Date of Original Version
Abstract or Description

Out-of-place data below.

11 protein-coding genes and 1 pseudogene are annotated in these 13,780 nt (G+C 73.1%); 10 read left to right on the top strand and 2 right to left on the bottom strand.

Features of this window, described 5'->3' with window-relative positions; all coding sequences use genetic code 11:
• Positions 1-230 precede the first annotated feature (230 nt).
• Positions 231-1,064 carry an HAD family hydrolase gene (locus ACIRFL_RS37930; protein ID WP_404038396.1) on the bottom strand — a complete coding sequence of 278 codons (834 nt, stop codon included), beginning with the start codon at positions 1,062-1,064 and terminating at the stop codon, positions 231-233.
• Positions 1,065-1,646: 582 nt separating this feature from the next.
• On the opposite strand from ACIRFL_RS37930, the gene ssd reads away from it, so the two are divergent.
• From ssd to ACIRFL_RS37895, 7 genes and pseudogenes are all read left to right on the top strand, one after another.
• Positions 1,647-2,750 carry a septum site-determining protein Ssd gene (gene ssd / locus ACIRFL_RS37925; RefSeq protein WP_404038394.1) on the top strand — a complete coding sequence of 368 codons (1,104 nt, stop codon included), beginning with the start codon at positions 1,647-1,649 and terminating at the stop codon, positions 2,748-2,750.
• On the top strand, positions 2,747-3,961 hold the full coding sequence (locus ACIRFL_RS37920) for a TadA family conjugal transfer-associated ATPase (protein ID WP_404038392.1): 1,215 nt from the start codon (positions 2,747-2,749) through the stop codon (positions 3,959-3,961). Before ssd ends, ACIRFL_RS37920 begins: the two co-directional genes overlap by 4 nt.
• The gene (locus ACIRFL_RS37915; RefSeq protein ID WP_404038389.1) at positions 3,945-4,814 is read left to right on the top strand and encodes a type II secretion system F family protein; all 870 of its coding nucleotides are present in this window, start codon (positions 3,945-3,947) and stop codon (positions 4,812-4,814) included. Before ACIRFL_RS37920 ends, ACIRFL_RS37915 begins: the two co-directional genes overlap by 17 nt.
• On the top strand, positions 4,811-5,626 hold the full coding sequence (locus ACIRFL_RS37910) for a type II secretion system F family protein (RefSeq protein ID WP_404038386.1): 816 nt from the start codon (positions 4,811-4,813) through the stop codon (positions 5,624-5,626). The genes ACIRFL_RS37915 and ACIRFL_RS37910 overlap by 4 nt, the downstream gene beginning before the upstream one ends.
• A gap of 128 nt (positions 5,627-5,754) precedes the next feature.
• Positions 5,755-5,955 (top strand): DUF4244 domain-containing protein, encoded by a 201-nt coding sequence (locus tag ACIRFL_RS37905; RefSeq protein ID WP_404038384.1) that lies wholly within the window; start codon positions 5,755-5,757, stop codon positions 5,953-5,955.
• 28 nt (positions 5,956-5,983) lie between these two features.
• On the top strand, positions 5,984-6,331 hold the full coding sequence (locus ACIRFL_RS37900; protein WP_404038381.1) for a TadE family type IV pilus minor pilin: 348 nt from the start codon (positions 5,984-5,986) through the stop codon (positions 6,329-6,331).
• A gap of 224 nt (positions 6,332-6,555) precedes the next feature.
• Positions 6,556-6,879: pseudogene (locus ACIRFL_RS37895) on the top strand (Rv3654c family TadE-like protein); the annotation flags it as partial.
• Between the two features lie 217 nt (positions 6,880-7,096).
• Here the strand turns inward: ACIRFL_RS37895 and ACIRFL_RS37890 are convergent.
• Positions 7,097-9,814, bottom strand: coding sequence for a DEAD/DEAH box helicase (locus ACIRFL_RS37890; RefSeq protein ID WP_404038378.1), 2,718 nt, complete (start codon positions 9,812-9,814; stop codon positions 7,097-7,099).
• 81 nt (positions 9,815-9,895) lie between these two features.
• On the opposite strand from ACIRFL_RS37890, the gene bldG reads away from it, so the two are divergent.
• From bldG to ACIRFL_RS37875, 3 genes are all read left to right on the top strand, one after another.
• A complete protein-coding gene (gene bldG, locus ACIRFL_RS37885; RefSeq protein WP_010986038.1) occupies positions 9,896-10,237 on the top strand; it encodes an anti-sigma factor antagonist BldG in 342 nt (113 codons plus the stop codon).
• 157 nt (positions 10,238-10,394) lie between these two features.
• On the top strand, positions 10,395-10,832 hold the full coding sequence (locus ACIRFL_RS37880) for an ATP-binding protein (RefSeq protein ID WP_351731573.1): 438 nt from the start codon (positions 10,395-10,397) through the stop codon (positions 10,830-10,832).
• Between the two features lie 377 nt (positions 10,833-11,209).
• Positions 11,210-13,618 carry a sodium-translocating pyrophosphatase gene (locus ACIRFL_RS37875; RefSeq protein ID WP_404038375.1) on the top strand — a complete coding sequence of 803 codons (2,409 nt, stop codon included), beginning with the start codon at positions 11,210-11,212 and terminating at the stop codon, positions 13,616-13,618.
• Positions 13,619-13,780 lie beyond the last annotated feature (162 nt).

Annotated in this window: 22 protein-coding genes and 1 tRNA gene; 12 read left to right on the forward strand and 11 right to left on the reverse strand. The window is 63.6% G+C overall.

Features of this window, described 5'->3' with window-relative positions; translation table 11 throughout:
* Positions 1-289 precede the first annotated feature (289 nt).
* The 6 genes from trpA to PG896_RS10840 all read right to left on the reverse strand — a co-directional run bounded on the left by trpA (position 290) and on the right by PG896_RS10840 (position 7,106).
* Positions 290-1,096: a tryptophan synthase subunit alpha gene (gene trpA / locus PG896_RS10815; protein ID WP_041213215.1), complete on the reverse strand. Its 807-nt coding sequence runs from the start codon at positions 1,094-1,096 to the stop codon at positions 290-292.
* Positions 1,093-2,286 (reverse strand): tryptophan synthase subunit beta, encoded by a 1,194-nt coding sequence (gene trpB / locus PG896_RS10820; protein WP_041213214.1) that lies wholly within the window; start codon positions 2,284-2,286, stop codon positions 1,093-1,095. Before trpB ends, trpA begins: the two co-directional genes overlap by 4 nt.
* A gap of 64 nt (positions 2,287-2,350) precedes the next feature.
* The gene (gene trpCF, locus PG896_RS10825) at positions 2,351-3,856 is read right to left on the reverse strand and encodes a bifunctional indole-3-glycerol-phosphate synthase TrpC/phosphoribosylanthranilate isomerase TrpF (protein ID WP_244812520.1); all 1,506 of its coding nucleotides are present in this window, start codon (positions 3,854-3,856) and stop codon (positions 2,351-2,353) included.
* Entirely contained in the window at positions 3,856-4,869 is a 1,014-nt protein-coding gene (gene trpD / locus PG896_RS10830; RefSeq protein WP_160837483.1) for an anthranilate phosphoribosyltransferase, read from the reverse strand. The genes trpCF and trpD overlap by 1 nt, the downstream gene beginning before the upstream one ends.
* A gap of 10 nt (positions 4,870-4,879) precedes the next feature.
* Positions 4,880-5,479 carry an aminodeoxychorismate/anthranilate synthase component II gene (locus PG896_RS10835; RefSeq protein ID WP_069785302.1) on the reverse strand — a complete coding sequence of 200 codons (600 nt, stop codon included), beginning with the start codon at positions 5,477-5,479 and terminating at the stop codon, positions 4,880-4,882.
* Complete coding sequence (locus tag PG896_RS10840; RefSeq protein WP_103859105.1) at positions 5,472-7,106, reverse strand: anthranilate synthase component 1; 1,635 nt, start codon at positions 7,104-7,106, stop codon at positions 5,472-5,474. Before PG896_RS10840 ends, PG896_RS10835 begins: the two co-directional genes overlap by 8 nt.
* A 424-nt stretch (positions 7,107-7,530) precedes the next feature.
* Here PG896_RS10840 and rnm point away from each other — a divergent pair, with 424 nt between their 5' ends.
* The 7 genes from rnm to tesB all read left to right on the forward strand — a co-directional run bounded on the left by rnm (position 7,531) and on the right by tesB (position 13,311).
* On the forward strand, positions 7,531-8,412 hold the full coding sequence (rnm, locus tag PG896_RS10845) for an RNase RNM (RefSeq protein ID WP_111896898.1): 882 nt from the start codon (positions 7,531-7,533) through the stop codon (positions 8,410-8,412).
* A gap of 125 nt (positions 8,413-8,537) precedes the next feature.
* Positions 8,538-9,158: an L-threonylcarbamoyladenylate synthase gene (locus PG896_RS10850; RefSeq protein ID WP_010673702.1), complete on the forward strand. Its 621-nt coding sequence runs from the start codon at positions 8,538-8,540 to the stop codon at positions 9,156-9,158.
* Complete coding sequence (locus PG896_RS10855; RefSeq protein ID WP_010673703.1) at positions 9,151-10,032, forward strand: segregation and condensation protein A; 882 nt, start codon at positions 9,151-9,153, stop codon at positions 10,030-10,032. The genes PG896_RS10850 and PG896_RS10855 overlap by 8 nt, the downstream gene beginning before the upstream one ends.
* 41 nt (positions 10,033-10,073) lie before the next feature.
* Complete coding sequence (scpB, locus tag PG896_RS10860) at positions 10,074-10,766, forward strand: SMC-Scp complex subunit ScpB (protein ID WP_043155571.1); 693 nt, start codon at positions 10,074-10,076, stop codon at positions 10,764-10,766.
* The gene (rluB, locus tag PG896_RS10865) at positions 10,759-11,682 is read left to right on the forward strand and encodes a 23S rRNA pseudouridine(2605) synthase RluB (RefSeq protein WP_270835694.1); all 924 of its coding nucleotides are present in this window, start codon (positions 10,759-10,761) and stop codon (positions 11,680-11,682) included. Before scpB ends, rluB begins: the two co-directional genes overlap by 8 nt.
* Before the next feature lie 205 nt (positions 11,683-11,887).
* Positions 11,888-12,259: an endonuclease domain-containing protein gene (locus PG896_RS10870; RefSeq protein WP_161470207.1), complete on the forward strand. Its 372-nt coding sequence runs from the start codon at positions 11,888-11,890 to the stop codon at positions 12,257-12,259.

When building large-scale machine learning (ML) programs, such as big topic models or deep neural nets, one usually assumes such tasks can only be attempted with industrial-sized clusters with thousands of nodes, which are out of reach for most practitioners or academic researchers. We consider this challenge in the context of topic modeling on web-scale corpora, and show that with a modest cluster of as few as 8 machines, we can train a topic model with 1 million topics and a 1-million-word vocabulary (for a total of 1 trillion parameters), on a document collection with 200 billion tokens -- a scale not yet reported even with thousands of machines. Our major contributions include: 1) a new, highly efficient O(1) Metropolis-Hastings sampling algorithm, whose running cost is (surprisingly) agnostic of model size, and empirically converges nearly an order of magnitude faster than current state-of-the-art Gibbs samplers; 2) a structure-aware model-parallel scheme, which leverages dependencies within the topic model, yielding a sampling strategy that is frugal on machine memory and network communication; 3) a differential data-structure for model storage, which uses separate data structures for high- and low-frequency words to allow extremely large models to fit in memory, while maintaining high inference speed; and 4) a bounded asynchronous data-parallel scheme, which allows efficient distributed processing of massive data via a parameter server. Our distribution strategy is an instance of the model-and-data-parallel programming model underlying the Petuum framework for general distributed ML, and was implemented on top of the Petuum open-source system. We provide experimental evidence showing how this development puts massive models within reach on a small cluster while still enjoying proportional time cost reductions with increasing cluster size, in comparison with alternative options.